For the most part, students can choose any agency, nonprofit organization, attorney or governmental entity. The Office of Student Life maintains a list of pre-approved agencies at which a student can fulfill his or her pro bono requirement. If an organization or attorney is not on the pre-approved list, students should consult with the Office of Student Life before beginning the assignment. Students also can consult with the Office of Student Life about special requests for pro bono assignments, such as fields or practice areas related to a particular interest.
Do I have to do all of my pro bono hours at one time or at only one place?
No. Students are required to meet their pro bono requirement six months before graduation. This gives full-time students 2.5 years and part-time students 3.5 years to complete their requirement. Students can perform pro bono service any time during that period.
What if the attorney I'm working for is earning money on the project?
When working for a lawyer on a pro bono case, you need to obtain a letter from the attorney indicating that he or she is not receiving any fees, including court-appointed fees, for the case. Working an extra 20 hours at a clerking job does not count as pro bono hours, since the firm still would be billing your time to clients and/or profiting from your work.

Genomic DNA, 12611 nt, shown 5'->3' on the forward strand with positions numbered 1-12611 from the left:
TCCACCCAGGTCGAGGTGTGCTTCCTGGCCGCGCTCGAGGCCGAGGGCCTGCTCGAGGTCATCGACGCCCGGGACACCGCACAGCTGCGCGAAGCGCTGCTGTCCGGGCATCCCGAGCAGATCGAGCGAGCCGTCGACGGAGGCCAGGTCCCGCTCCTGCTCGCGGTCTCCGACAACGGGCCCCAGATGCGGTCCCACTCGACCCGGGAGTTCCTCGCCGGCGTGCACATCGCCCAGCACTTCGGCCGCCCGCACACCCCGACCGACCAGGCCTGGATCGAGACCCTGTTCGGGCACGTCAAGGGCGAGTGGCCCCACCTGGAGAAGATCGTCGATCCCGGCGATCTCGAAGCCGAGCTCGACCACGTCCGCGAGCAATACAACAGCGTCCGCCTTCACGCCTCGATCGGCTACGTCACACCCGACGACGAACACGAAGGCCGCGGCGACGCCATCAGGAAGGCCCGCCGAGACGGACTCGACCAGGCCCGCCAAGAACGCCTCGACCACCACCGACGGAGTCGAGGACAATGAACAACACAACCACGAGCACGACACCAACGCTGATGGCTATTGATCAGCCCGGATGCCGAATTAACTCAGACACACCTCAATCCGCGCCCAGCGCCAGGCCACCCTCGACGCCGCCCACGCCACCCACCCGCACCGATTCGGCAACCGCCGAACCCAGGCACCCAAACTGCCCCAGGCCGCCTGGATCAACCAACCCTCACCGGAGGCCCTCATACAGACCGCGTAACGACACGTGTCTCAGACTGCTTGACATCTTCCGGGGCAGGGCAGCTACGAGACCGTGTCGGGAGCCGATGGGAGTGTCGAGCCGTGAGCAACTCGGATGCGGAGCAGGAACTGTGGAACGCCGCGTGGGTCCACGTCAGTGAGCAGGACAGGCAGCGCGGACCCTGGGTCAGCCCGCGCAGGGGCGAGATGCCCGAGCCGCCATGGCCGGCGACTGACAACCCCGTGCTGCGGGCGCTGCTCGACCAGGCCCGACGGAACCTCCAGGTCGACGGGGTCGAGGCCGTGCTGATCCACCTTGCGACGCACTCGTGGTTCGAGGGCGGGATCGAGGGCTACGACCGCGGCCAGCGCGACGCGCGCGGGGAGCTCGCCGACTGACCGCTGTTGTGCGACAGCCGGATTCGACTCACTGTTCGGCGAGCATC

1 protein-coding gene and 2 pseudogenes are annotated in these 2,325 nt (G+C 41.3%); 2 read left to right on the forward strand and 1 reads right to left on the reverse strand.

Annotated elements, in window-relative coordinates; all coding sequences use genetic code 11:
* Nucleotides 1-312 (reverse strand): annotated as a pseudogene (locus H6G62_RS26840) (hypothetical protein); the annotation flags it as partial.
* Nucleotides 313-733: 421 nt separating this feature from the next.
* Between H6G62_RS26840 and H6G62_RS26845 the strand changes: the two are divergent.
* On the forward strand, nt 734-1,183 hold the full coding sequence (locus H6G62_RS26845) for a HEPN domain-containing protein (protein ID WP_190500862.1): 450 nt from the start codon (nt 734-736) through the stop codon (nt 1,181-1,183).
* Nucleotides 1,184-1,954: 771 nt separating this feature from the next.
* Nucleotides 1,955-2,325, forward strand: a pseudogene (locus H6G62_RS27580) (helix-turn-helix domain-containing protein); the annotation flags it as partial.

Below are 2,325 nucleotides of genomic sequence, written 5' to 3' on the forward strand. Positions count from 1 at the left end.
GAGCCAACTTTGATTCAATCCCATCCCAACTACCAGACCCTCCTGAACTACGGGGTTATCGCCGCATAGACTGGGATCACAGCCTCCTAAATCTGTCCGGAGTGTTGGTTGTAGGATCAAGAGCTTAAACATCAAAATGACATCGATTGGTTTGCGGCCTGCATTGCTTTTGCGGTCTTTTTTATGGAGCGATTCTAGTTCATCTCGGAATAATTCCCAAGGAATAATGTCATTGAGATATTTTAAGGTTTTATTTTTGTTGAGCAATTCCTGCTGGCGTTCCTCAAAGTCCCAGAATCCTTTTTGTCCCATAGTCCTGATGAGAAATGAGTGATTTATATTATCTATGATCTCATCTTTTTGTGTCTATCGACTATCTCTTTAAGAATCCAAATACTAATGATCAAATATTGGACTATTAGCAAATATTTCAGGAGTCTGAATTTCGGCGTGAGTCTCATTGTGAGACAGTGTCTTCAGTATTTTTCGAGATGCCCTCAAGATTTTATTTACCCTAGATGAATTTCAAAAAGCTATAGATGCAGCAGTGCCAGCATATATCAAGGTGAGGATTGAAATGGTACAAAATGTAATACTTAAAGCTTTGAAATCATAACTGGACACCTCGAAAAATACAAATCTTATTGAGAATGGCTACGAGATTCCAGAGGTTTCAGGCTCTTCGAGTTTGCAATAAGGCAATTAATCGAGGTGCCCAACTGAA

How can pro bono work benefit me?
In addition to meeting the graduation requirement, students may meet professional contacts and references. Students who have worked hard at their assignments may earn letters of reference from their pro bono supervisors.
Does working more than the required hours for a clinic or internship qualify as pro bono hours earned?
All internships and clinics now require student participants to work at their placement agency until the end of the semester. Therefore, no pro bono credit may be earned by working at those agencies until after the last day of classes and after students have completed their semester hour requirement. Students may not earn pro bono hours by working at their assigned agency for additional hours during the semester. For example, if a clinic requires 16 hours of work per week, students cannot work 20 hours a week and apply for four pro bono hours. Extra hours worked during the semester may be considered in calculating grades, but cannot count toward the pro bono requirement.